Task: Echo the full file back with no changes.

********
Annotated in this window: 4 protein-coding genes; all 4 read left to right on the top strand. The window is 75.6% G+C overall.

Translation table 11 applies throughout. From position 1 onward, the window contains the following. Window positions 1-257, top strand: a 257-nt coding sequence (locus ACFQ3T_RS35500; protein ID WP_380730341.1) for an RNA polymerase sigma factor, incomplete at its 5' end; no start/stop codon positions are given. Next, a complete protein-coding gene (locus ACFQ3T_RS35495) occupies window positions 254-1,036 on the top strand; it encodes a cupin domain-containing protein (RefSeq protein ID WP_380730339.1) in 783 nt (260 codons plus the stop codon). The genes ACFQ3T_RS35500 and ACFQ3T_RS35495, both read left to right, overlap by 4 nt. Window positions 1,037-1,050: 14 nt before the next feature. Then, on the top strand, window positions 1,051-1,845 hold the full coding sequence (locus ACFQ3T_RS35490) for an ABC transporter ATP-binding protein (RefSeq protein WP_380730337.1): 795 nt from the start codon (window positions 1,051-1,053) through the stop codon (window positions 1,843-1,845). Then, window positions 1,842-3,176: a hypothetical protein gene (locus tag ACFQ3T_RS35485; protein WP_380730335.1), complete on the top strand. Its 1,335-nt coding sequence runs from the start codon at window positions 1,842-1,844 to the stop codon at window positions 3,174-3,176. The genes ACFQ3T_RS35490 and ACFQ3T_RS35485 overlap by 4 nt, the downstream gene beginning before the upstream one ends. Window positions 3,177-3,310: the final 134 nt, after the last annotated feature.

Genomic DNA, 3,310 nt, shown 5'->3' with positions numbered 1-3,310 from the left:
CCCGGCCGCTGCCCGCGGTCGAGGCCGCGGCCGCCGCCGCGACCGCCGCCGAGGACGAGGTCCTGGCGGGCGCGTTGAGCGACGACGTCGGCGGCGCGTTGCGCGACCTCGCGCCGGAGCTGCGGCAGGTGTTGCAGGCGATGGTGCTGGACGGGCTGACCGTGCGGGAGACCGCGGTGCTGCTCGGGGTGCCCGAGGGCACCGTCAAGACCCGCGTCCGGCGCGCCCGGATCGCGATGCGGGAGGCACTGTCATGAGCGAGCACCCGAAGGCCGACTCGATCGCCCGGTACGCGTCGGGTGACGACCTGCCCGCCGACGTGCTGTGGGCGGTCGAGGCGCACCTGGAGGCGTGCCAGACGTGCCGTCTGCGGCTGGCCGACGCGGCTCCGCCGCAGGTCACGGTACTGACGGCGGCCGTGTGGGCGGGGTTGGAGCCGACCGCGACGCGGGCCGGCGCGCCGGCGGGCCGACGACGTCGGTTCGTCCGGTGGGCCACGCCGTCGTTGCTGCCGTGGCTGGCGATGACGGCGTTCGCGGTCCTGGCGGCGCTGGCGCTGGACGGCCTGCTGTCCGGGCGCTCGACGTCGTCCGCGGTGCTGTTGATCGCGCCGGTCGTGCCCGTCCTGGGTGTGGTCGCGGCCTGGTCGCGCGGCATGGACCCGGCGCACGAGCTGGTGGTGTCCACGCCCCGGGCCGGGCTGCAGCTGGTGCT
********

Annotated in this window: 4 protein-coding genes; all 4 read left to right on the top strand. The window is 75.6% G+C overall.

Translation table 11 applies throughout. From position 1 onward, the window contains the following. Window positions 1-257, top strand: a 257-nt coding sequence (locus ACFQ3T_RS35500; protein ID WP_380730341.1) for an RNA polymerase sigma factor, incomplete at its 5' end; no start/stop codon positions are given. Next, a complete protein-coding gene (locus ACFQ3T_RS35495) occupies window positions 254-1,036 on the top strand; it encodes a cupin domain-containing protein (RefSeq protein ID WP_380730339.1) in 783 nt (260 codons plus the stop codon). The genes ACFQ3T_RS35500 and ACFQ3T_RS35495, both read left to right, overlap by 4 nt. Window positions 1,037-1,050: 14 nt before the next feature. Then, on the top strand, window positions 1,051-1,845 hold the full coding sequence (locus ACFQ3T_RS35490) for an ABC transporter ATP-binding protein (RefSeq protein WP_380730337.1): 795 nt from the start codon (window positions 1,051-1,053) through the stop codon (window positions 1,843-1,845). Then, window positions 1,842-3,176: a hypothetical protein gene (locus tag ACFQ3T_RS35485; protein WP_380730335.1), complete on the top strand. Its 1,335-nt coding sequence runs from the start codon at window positions 1,842-1,844 to the stop codon at window positions 3,174-3,176. The genes ACFQ3T_RS35490 and ACFQ3T_RS35485 overlap by 4 nt, the downstream gene beginning before the upstream one ends. Window positions 3,177-3,310: the final 134 nt, after the last annotated feature.

Genomic DNA, 3,310 nt, shown 5'->3' with positions numbered 1-3,310 from the left:
CCCGGCCGCTGCCCGCGGTCGAGGCCGCGGCCGCCGCCGCGACCGCCGCCGAGGACGAGGTCCTGGCGGGCGCGTTGAGCGACGACGTCGGCGGCGCGTTGCGCGACCTCGCGCCGGAGCTGCGGCAGGTGTTGCAGGCGATGGTGCTGGACGGGCTGACCGTGCGGGAGACCGCGGTGCTGCTCGGGGTGCCCGAGGGCACCGTCAAGACCCGCGTCCGGCGCGCCCGGATCGCGATGCGGGAGGCACTGTCATGAGCGAGCACCCGAAGGCCGACTCGATCGCCCGGTACGCGTCGGGTGACGACCTGCCCGCCGACGTGCTGTGGGCGGTCGAGGCGCACCTGGAGGCGTGCCAGACGTGCCGTCTGCGGCTGGCCGACGCGGCTCCGCCGCAGGTCACGGTACTGACGGCGGCCGTGTGGGCGGGGTTGGAGCCGACCGCGACGCGGGCCGGCGCGCCGGCGGGCCGACGACGTCGGTTCGTCCGGTGGGCCACGCCGTCGTTGCTGCCGTGGCTGGCGATGACGGCGTTCGCGGTCCTGGCGGCGCTGGCGCTGGACGGCCTGCTGTCCGGGCGCTCGACGTCGTCCGCGGTGCTGTTGATCGCGCCGGTCGTGCCCGTCCTGGGTGTGGTCGCGGCCTGGTCGCGCGGCATGGACCCGGCGCACGAGCTGGTGGTGTCCACGCCCCGGGCCGGGCTGCAGCTGGTGCT